By accident, I have an expired intermediate certificate at the end of my chain file in my Dovecot server's SSL configuration. It's enough of a problem that my Android e-mail client refuses to use it, although Apple Mail lets it go (??!). Indeed, the expiration just happened hours ago.
openssl x509 -in ... shows:
Serial Number: 13:ea:28:70:5b:f4:ec:ed:0c:36:63:09:80:61:43:36 Signature Algorithm: sha384WithRSAEncryption Issuer: C = SE, O = AddTrust AB, OU = AddTrust External TTP Network, CN = AddTrust External CA Root Validity Not Before: May 30 10:48:38 2000 GMT Not After : May 30 10:48:38 2020 GMT Subject: C = US, ST = New Jersey, L = Jersey City, O = The USERTRUST Network, CN = USERTrust RSA Certification Authority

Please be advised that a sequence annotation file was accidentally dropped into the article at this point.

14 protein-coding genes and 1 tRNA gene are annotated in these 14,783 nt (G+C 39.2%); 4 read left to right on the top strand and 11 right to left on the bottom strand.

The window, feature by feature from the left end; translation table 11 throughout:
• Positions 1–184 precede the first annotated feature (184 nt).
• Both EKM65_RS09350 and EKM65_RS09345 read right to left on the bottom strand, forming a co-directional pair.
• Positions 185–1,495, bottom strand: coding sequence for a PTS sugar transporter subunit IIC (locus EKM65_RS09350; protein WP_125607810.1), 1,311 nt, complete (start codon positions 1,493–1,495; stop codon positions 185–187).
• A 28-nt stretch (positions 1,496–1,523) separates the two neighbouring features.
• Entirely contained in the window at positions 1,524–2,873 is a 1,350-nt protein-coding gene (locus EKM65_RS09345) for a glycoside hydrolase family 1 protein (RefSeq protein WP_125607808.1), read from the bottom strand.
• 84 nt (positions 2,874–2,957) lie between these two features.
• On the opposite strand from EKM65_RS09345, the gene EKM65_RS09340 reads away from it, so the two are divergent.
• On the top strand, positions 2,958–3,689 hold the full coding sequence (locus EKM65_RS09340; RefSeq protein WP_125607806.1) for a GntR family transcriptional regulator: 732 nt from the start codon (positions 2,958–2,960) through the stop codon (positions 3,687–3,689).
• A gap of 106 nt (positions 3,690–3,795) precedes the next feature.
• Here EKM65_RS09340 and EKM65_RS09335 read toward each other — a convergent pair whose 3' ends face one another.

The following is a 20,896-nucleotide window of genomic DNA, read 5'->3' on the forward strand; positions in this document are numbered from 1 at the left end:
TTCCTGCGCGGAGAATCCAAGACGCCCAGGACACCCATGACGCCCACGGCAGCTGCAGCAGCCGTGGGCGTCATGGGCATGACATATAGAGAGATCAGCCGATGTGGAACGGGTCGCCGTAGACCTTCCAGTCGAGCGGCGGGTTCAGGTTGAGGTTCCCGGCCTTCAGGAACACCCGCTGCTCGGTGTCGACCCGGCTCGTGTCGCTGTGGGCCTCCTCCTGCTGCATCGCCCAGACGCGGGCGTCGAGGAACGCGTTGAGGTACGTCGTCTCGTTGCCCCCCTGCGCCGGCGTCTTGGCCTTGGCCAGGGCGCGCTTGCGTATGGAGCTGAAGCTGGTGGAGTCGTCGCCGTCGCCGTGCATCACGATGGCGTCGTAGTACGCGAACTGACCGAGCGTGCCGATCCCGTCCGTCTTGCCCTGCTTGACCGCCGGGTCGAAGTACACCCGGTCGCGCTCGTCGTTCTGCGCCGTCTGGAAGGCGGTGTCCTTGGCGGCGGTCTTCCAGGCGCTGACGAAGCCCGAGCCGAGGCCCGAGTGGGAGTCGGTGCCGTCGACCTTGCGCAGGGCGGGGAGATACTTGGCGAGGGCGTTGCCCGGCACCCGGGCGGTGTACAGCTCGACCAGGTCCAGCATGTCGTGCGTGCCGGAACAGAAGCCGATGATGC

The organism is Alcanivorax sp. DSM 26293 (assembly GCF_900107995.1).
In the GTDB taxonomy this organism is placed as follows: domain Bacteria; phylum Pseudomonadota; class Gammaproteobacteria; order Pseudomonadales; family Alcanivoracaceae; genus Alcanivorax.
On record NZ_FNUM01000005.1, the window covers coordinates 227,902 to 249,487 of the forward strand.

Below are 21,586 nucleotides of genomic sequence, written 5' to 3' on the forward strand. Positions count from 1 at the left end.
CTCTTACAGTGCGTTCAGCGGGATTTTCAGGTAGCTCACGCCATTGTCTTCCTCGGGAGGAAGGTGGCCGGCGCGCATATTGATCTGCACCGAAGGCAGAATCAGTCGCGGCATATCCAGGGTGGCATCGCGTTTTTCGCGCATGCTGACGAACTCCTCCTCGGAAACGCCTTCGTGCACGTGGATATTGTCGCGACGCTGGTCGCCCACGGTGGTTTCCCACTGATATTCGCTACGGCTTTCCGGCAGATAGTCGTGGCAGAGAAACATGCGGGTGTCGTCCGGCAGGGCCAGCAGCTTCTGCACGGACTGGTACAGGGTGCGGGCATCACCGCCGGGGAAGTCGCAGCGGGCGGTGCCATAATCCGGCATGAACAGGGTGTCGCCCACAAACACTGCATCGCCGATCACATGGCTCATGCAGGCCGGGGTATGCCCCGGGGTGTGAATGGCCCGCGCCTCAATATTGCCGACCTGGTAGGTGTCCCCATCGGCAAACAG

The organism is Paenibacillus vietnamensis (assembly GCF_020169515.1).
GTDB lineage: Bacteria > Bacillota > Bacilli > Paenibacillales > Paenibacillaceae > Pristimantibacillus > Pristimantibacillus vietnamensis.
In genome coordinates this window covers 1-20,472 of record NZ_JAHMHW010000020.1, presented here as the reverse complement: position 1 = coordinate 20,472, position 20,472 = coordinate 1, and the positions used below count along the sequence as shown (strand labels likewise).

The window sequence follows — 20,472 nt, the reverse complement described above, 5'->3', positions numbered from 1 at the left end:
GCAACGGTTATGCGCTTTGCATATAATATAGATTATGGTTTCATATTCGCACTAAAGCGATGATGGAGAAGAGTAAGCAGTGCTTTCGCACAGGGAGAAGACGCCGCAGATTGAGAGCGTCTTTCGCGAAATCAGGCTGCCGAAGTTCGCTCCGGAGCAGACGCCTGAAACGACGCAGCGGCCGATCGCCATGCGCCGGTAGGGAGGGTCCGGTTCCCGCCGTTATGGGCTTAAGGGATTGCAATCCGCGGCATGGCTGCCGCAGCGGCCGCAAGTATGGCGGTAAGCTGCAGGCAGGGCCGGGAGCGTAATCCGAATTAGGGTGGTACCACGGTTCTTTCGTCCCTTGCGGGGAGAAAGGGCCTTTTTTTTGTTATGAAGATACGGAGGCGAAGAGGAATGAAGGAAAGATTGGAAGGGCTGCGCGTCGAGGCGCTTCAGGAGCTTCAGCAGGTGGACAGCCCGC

But this command:
openssl s_client -showcerts -verify_return_error -connect imap.example.com:993
fails to flag the problem (while outputting the expired certificate!). The OpenSSL package version is:
CONNECTED(00000003) depth=2 C = US, ST = New Jersey, L = Jersey City, O = The USERTRUST Network, CN = USERTrust RSA Certification Authority verify return:1 depth=1 C = GB, ST = Greater Manchester, L = Salford, O = Sectigo Limited, CN = Sectigo RSA Domain Validation Secure Server CA verify return:1 depth=0 CN = imap.example.com verify return:1
How do I create an OpenSSL verification test to find and flag this? I have searched online already quite a bit and found nothing to address expiration down a few rungs in a public chain. The closest question is: Why is my SSL certificate untrusted on Android? but this only deals with a missing link in a 4-certificate chain. My guess as to why Apple Mail accepts the error is that MacOS has cached its own non-expired version of the same intermediate CA.
On the server, the following:
is now self-signed, so openssl must be silently substituting this one (edit: tested by hiding this cert; the expiration is now detected!) but my goal is to be sensitive enough to detect the Android's complaint. I am on Android 10 but one (May 4) update behind the latest.